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FEAR STREET PART TWO: 1978 Review - The Camp Nightwing Slasher

In their 4 Bloody Knife review, E.L. King calls Fear Street Part Two: 1978 a journey back in time, but it's Friday the 13th meets a The Goonies style mystery adventure with all the sex, nude girls and gore you'd expect from an nod to the Slashers of the 1980s.

Don't step onto the hallowed grounds of Camp Nightwing expecting the same tone and pacing of Fear Street Part One: 1994 (2021). You will be disappointed! This is a Slasher film of old that harkens back to the slow building tension of John Carpenter's Halloween (1978) and Sean S. Cunningham's Friday the 13th (1980). Like the Slashers we know and love, we meet a delightful cast of teen characters, then watch them die one by one in true Slasher fashion all while rooting for them to solve the mystery and survive. The second installment in the Fear Street Trilogy is a journey back in time, but it's Friday the 13th meets a The Goonies (1985) style mystery adventure with all the sex, nude girls and gore you'd expect from a nod to the Slashers of the eighties.

Before we travel back in time, an eerie score plays over a news broadcast about the recent mall massacre and various slayings over the last week that town good boy, Sheriff Nick Goode has exploited. As Deena calls it, "another Shadyside tragedy." An alarm sounds to jolt the audience and C. Berman (Gillian Jacobs, Community) out of her daze. As Berman walks away from her place nestled on the couch with her dog, we see a note on the coffee table from Nick Goode that reads, "It's happening again" before getting acquainted with a night in the life of the town recluse to the tune of 'The Man Who Sold The World' by Nirvana. It appears she's relinquished a desire for anything more thrilling than television, microwave dinners, bourbon, a wall of alarm clocks we can only assume she borrowed from Doctor Emmett Brown, and lots of locks for home security. She's traumatized and taking it alarm by alarm. It's totally understandable.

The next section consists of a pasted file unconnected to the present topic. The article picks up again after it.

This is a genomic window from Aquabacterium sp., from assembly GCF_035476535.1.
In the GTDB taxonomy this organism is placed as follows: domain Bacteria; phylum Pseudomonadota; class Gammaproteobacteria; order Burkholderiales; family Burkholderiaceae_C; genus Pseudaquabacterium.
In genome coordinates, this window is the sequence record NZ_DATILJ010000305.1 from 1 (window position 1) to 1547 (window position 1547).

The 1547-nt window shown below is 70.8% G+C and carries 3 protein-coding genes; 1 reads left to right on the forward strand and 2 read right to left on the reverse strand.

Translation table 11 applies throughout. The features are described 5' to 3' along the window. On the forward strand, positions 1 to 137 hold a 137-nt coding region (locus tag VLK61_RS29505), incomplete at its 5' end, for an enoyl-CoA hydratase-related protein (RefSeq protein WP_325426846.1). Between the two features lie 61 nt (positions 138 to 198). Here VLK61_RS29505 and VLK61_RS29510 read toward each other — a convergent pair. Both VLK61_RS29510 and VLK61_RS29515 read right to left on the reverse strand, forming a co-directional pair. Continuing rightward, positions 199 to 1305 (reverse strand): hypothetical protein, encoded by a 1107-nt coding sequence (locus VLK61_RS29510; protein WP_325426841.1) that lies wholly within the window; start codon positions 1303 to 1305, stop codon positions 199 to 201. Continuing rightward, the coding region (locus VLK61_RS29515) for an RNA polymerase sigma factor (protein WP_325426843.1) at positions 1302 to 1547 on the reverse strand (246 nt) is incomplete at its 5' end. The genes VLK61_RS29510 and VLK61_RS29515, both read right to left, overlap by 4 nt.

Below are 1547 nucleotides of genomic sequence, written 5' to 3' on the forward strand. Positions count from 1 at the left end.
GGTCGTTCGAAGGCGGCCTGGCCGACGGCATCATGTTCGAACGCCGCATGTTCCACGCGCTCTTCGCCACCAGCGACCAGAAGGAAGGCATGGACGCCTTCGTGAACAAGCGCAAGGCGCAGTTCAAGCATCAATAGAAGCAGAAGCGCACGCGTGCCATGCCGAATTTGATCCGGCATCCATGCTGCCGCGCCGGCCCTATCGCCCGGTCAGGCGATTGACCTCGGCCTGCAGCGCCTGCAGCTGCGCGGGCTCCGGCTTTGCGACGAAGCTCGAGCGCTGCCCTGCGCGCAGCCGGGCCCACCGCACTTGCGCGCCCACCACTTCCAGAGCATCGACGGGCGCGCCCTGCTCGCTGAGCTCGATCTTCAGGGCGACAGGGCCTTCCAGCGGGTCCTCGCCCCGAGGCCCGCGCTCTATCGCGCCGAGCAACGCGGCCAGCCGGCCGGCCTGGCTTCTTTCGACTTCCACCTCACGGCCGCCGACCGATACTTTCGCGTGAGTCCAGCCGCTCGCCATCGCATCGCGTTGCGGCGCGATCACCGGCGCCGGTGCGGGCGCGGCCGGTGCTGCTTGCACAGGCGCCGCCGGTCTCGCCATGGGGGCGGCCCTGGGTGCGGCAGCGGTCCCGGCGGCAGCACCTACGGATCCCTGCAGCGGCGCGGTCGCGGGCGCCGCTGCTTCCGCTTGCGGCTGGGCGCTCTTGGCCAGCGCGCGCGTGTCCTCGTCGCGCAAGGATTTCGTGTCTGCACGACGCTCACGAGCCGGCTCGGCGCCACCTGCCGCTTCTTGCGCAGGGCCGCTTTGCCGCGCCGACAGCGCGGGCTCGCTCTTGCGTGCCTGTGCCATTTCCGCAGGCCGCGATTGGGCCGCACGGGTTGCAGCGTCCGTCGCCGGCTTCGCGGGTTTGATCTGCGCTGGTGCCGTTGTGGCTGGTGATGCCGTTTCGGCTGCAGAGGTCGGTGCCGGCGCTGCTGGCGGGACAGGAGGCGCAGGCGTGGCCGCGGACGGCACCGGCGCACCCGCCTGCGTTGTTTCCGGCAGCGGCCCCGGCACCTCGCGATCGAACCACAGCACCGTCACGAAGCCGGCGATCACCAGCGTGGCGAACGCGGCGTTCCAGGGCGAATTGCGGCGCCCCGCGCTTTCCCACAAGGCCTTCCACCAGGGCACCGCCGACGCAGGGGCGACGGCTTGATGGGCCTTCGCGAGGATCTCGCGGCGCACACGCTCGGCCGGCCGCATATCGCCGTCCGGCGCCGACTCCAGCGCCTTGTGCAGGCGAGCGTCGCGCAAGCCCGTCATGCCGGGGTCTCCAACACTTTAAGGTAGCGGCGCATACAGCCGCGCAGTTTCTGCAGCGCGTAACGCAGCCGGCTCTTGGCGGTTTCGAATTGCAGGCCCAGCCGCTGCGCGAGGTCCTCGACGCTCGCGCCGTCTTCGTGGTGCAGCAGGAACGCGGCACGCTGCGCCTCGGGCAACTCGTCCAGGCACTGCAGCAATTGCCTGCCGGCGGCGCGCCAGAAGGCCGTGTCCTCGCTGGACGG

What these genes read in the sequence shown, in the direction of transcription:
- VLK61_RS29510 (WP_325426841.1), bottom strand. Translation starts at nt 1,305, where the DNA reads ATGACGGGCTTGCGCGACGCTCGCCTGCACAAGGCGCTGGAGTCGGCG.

Deena and Josh Johnson show up, break into the house and beg for help as a restrained and possessed Sam, Deena's girlfriend grunts from the trunk of her car. Our only clue that something more than a supernatural haunting is going on came at the end of 1994 when we observed the name Samantha Fraser etch itself into stone in what appeared to be a candlelit room. Clearly, things are even more sinister than we were originally led to believe and the occult is part of the Fear Street mystery. Initially reluctant to help the trio, Berman allows them inside and begins recounting the events of the Camp Nightwing massacre. Clocks sound as time rewinds and we find ourselves in the past, reliving C. Berman's memories right along with her. Deena is convinced that by discovering how Berman survived her visions of Sarah Fier, she'll be able to save Sam.

Camp Nightwing is really a tale of two sisters named Ziggy (Sadie Sink, Stranger Things) and Cindy (Emily Rudd) that begins on July 19, 1978. We're introduced to an entirely new cast of characters from mean girl Sheila (Chiara Aurelia, Cruel Summer), to Cindy's boyfriend Tommy Slater (McCabe Slye) and even a young Nick Goode (Ted Sutherland, Rise). On my first watch of the film, I found myself needing to step away thirty minutes in and didn't come back for a few days. I went in expecting the fast paced thrill ride of queer horror that 1994 had provided me with and got bored. If you're watching the Fear Street Trilogy from start to finish, do yourself a favor and retain all the clues you've discovered, but go into each film without expectations.